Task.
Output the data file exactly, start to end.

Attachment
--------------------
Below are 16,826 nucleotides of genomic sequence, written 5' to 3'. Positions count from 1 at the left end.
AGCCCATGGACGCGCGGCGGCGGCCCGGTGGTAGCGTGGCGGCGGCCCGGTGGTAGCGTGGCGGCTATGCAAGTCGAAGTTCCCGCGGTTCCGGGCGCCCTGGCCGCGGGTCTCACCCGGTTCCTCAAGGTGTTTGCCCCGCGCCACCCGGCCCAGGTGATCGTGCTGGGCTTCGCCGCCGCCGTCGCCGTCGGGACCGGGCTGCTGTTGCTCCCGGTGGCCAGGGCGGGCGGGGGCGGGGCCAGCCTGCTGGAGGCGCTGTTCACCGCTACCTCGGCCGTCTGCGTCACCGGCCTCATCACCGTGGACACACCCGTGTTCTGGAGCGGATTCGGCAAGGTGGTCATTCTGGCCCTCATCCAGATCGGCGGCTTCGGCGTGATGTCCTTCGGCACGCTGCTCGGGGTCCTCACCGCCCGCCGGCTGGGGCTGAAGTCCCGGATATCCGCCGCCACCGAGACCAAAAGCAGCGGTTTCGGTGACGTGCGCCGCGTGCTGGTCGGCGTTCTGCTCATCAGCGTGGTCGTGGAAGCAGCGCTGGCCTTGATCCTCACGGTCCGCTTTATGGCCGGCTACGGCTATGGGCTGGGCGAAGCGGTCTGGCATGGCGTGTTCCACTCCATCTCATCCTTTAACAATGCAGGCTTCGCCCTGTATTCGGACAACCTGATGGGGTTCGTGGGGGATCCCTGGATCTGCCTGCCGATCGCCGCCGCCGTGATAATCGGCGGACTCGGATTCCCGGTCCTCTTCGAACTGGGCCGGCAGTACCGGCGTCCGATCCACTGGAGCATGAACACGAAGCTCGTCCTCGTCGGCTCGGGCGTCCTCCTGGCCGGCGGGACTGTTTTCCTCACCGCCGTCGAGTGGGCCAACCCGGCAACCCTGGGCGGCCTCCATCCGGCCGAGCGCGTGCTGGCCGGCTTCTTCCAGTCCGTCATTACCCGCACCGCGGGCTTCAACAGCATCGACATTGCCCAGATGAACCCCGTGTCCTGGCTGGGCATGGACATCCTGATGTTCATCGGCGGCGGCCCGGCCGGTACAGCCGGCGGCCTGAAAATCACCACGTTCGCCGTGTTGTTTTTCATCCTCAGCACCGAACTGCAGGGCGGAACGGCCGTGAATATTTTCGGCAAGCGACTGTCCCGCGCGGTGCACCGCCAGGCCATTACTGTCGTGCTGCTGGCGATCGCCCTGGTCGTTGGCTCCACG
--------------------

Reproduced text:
Below are 16,826 nucleotides of genomic sequence, written 5' to 3'. Positions count from 1 at the left end.
AGCCCATGGACGCGCGGCGGCGGCCCGGTGGTAGCGTGGCGGCGGCCCGGTGGTAGCGTGGCGGCTATGCAAGTCGAAGTTCCCGCGGTTCCGGGCGCCCTGGCCGCGGGTCTCACCCGGTTCCTCAAGGTGTTTGCCCCGCGCCACCCGGCCCAGGTGATCGTGCTGGGCTTCGCCGCCGCCGTCGCCGTCGGGACCGGGCTGCTGTTGCTCCCGGTGGCCAGGGCGGGCGGGGGCGGGGCCAGCCTGCTGGAGGCGCTGTTCACCGCTACCTCGGCCGTCTGCGTCACCGGCCTCATCACCGTGGACACACCCGTGTTCTGGAGCGGATTCGGCAAGGTGGTCATTCTGGCCCTCATCCAGATCGGCGGCTTCGGCGTGATGTCCTTCGGCACGCTGCTCGGGGTCCTCACCGCCCGCCGGCTGGGGCTGAAGTCCCGGATATCCGCCGCCACCGAGACCAAAAGCAGCGGTTTCGGTGACGTGCGCCGCGTGCTGGTCGGCGTTCTGCTCATCAGCGTGGTCGTGGAAGCAGCGCTGGCCTTGATCCTCACGGTCCGCTTTATGGCCGGCTACGGCTATGGGCTGGGCGAAGCGGTCTGGCATGGCGTGTTCCACTCCATCTCATCCTTTAACAATGCAGGCTTCGCCCTGTATTCGGACAACCTGATGGGGTTCGTGGGGGATCCCTGGATCTGCCTGCCGATCGCCGCCGCCGTGATAATCGGCGGACTCGGATTCCCGGTCCTCTTCGAACTGGGCCGGCAGTACCGGCGTCCGATCCACTGGAGCATGAACACGAAGCTCGTCCTCGTCGGCTCGGGCGTCCTCCTGGCCGGCGGGACTGTTTTCCTCACCGCCGTCGAGTGGGCCAACCCGGCAACCCTGGGCGGCCTCCATCCGGCCGAGCGCGTGCTGGCCGGCTTCTTCCAGTCCGTCATTACCCGCACCGCGGGCTTCAACAGCATCGACATTGCCCAGATGAACCCCGTGTCCTGGCTGGGCATGGACATCCTGATGTTCATCGGCGGCGGCCCGGCCGGTACAGCCGGCGGCCTGAAAATCACCACGTTCGCCGTGTTGTTTTTCATCCTCAGCACCGAACTGCAGGGCGGAACGGCCGTGAATATTTTCGGCAAGCGACTGTCCCGCGCGGTGCACCGCCAGGCCATTACTGTCGTGCTGCTGGCGATCGCCCTGGTCGTTGGCTCCACG